Wednesday 20 November 2019

Firms linked to rogue investigators may remain secret

David Hughes and Jamie Grierson

The names of firms linked to rogue private investigators could be kept secret to avoid compromising any investigations being carried out by the police, the chairman of the Commons Home Affairs Select Committee has said.

Keith Vaz said he wanted to reveal the names of the organisations on the list and could do so using parliamentary privilege, but had been told the Information Commissioner and Metrpolitan Police may be interested in investigating the companies involved.


The identities of the firms involved have not yet been revealed, although Mr Vaz's committee has released a breakdown of the sectors they work in, including law, oil, rail services and the security industry.


Mr Vaz told BBC Radio 4's Today programme: "I don't think that Parliament should be part of a 'secret squirrel' club where we are given a list that is important and should be in the public interest and we are not able to publish it.


"The reason that we can't publish it at the moment - though I am consulting with members of the committee and we will come to a view on this - is because we are told that both the Information Commissioner and the Metropolitan Police may be interested in investigating the 94 companies, firms, individuals that are on the second list."


A final decision on whether to release the names would be taken when the committee publishes its report, he said.


"The deadline, if you like, is when we publish our report into private investigators, we would like to be in a position where we publish the entire list. But we don't want to compromise any investigation that the Metropolitan Police may or may not be involved in."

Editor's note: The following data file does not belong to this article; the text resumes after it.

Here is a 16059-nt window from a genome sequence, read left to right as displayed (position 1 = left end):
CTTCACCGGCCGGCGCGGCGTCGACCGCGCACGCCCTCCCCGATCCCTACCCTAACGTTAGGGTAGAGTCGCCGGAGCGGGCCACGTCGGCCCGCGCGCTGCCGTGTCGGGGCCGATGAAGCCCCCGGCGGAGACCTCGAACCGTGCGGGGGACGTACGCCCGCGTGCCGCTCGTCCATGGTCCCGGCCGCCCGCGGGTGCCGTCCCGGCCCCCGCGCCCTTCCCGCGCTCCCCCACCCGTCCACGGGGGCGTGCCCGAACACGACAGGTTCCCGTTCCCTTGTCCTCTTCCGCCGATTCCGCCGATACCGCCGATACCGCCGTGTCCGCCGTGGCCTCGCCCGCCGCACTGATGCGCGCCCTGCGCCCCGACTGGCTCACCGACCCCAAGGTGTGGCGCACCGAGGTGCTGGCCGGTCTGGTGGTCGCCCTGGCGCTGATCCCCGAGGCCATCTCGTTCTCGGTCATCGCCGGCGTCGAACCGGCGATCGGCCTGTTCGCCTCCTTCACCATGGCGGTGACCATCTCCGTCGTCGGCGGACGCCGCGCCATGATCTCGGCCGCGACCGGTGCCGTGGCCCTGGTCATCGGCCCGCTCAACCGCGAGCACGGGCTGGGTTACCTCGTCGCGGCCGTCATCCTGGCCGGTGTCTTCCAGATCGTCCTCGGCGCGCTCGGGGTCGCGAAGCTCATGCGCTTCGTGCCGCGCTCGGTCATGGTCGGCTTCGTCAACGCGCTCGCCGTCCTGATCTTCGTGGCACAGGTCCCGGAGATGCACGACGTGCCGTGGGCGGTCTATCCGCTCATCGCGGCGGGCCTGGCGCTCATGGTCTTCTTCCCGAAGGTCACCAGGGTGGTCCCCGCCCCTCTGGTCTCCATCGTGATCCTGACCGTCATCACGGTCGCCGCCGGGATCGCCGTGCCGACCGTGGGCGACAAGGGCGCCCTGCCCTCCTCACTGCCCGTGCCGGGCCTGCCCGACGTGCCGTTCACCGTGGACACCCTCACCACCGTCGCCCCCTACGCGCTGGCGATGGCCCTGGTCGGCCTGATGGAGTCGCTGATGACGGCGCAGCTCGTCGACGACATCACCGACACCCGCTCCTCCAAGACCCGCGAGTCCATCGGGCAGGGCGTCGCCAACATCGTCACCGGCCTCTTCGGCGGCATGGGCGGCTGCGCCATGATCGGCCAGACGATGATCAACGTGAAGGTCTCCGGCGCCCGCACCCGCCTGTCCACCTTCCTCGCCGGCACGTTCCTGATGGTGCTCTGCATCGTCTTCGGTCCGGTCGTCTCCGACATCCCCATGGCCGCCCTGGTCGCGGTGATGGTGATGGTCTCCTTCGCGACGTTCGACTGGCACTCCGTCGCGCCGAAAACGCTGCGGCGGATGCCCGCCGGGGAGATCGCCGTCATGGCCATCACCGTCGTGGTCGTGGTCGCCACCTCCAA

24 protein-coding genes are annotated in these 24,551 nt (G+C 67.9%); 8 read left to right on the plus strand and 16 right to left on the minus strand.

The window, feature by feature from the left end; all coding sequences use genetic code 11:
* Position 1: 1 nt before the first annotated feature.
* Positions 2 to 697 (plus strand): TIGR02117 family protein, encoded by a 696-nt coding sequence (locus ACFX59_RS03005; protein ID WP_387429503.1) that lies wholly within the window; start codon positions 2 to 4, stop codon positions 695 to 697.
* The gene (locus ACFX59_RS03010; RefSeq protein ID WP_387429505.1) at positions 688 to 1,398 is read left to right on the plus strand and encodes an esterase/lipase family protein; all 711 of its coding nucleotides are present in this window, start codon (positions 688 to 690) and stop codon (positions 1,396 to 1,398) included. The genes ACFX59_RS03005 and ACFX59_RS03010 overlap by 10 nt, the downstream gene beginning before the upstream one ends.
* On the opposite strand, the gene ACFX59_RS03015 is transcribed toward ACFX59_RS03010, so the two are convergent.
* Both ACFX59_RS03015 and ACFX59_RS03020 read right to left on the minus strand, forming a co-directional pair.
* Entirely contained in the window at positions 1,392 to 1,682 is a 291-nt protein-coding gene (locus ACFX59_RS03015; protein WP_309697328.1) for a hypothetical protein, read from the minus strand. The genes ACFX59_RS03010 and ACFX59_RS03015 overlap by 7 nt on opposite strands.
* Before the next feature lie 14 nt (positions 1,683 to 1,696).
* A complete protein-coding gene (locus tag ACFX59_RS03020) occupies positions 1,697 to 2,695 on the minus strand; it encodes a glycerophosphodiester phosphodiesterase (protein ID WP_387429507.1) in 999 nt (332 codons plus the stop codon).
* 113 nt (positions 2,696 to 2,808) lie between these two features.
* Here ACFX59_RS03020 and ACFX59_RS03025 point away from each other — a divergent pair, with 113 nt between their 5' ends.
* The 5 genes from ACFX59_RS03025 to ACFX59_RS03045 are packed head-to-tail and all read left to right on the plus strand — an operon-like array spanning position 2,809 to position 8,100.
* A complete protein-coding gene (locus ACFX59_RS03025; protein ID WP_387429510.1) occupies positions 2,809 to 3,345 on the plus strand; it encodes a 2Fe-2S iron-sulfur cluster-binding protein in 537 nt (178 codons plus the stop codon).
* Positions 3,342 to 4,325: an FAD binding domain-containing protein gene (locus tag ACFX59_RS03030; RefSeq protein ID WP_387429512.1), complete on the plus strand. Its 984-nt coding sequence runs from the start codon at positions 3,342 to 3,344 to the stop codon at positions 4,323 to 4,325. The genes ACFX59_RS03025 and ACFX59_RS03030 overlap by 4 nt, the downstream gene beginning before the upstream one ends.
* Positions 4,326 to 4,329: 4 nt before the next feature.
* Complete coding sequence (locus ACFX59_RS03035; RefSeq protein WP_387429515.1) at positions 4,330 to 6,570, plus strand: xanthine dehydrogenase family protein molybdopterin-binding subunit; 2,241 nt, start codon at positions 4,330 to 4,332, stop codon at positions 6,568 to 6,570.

Mr Vaz said the Serious Organised Crime Agency (Soca) and the police would appear before the committee on September 3 to update members on progress.


"We want to be responsible," he said.


Put to him that the police could keep the committee "stringing along forever", Mr Vaz said: "That is the balance. This list has been around for a number of years and nobody has done anything about it."


He added: "Frankly, what it just needs is somebody to go along to the 94. This can be cleared up quite quickly. You should ask the firms involved did they know that the rogue investigators were getting illegal information, were they acting illegally.


"If yes, then you have to consider criminal liability. If no, then you cross them off.


"These companies, individuals and firms don't even know they are on this list."


Mr Vaz added that his committee "want to be responsible" in the way they decide to act.


"The real root of all this, of course, is we need to regulate about private investigators. We recommended this a year ago, it's not happened and hopefully the Government will finally join the debate by doing something about it."

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